The fruit is ripening as it should

Claire Beynon, Dunedin, August 2018

The title of this post is a line from a letter received a good many years ago from my friend, Melissa Green. Melissa is a Boston-based poet. She and I have exchanged volumes of correspondence over the years, some of which explores the fluctuations of our respective creative processes. At the time she sent this particular letter we were both in the doldrums. I recall the words ‘betrayed by the muse’ being bandied about – a little over-dramatic, perhaps, though I imagine many of us have felt similarly abandoned when inspiration stubbornly refuses to turn up.

 We took turns underlining the value of incubation periods. Melissa wrote,

 “One is to ask and refrain from asking; to struggle and to refrain from struggle;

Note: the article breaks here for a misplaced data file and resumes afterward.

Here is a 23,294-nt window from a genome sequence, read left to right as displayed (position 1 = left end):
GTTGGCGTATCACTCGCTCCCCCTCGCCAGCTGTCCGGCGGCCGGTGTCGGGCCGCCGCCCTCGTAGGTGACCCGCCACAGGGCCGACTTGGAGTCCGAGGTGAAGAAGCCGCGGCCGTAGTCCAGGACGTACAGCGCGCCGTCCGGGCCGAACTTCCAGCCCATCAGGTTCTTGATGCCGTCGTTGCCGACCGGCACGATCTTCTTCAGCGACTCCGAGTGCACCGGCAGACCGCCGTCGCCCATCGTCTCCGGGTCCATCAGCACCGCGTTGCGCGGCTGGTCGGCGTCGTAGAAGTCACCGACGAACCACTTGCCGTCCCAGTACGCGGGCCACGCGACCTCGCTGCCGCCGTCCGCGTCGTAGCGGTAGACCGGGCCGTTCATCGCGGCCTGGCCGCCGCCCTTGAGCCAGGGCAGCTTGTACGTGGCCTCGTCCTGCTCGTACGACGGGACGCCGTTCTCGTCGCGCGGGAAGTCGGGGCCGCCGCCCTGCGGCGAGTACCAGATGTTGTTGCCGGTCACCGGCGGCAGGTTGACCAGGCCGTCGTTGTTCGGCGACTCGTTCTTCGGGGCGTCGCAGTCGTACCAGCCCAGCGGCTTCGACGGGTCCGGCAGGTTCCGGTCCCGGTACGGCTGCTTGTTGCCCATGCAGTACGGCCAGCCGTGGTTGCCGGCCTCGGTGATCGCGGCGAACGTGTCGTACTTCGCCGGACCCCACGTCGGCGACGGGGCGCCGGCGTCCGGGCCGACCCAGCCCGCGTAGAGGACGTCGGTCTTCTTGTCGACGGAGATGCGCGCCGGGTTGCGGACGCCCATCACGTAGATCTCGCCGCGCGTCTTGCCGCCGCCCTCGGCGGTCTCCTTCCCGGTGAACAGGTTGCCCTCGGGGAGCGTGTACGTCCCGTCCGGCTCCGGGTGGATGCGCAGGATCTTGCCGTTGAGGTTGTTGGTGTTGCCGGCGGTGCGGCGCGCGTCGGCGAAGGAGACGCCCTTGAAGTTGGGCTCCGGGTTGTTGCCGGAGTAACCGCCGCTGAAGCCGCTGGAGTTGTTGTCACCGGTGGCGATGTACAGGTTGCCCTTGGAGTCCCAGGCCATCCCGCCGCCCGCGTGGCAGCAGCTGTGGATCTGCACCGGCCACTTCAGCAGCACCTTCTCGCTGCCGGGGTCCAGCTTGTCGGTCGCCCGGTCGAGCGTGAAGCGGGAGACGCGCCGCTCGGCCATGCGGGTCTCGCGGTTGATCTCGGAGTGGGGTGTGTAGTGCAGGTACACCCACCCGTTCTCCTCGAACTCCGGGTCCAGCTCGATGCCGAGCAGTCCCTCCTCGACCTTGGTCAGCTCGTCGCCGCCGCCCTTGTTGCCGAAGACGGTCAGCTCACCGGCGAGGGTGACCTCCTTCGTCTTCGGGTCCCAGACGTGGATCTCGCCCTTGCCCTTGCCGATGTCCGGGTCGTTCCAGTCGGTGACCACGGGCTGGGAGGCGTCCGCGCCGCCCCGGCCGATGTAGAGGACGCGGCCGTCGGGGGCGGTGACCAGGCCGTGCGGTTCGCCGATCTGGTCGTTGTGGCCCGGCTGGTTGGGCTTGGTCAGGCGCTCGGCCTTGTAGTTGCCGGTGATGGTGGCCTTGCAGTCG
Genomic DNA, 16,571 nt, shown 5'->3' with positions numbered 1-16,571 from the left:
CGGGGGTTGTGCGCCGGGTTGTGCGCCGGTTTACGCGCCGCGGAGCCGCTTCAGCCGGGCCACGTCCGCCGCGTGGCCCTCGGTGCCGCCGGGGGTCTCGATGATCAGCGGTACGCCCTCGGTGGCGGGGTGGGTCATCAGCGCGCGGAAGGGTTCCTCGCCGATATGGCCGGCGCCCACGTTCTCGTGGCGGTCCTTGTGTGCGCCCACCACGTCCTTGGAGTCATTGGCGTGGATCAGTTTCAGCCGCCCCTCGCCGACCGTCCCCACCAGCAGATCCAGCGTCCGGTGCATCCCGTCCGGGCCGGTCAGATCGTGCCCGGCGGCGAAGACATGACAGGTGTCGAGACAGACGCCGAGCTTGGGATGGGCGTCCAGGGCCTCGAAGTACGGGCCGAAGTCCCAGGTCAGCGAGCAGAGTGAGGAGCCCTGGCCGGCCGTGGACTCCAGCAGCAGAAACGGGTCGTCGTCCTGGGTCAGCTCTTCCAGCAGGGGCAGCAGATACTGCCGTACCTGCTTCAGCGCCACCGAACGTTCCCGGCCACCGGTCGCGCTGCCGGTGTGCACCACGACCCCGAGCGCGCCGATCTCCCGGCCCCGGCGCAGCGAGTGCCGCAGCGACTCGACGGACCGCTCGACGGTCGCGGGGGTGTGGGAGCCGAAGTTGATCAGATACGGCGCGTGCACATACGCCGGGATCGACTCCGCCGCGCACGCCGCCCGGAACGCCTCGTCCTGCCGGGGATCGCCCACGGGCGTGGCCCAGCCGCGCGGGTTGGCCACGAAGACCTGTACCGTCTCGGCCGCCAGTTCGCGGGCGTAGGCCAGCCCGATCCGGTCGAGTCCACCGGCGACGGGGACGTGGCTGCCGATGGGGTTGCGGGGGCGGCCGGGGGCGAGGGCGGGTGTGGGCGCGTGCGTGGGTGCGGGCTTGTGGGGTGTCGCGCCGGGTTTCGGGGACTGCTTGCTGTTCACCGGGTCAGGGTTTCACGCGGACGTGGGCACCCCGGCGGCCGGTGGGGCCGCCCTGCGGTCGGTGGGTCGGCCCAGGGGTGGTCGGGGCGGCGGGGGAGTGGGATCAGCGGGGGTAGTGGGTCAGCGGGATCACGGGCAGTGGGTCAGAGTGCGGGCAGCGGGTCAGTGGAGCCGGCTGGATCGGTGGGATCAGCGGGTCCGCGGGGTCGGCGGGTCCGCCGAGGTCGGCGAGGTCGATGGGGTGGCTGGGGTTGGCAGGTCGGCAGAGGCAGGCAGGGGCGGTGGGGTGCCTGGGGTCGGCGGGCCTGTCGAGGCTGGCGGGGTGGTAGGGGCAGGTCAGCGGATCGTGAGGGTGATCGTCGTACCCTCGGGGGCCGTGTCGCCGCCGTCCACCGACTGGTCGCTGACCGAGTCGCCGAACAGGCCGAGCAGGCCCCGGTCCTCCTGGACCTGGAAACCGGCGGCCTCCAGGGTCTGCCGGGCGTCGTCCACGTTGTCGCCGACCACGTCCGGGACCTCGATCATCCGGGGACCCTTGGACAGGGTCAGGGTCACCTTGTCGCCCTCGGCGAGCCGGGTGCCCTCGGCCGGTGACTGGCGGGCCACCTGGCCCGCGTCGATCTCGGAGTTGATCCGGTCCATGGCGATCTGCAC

to think deeply and to refrain from over-thinking in order simply to be present without fretting – in one’s body and one’s soul, at one's desk and chair, in one's factory or studio, feeding the birds that come to the table, walking beside the surf, sitting patiently beneath the apple tree knowing the fruit is ripening as it should. . .” 

I agreed that very often the most productive thing we can do when the creative juices stop flowing is to simply ‘abide’ with what is. This, don’t we all know, can be easier said than done. When we’re stumbling around in a creative wilderness, it can be challenging to practice patience whilst simultaneously trying to crawl, cajole, write or paint ourselves back into the familiar reassurance of fertile ground.

Over time, I’ve come to understand and appreciate these ‘dry’ patches as unhelpfully misnamed for they have proven themselves over and again to be anything but fallow. I see them now as uniquely fertile, with their own native intelligence. In the same way, during times of trial, the taproot of a tree knows to burrow evermore deeply down to access the nutrients it knows it needs for survival, some part of us knows we require intervals during which we put down our pens or paintbrushes and (appear to) do nothing.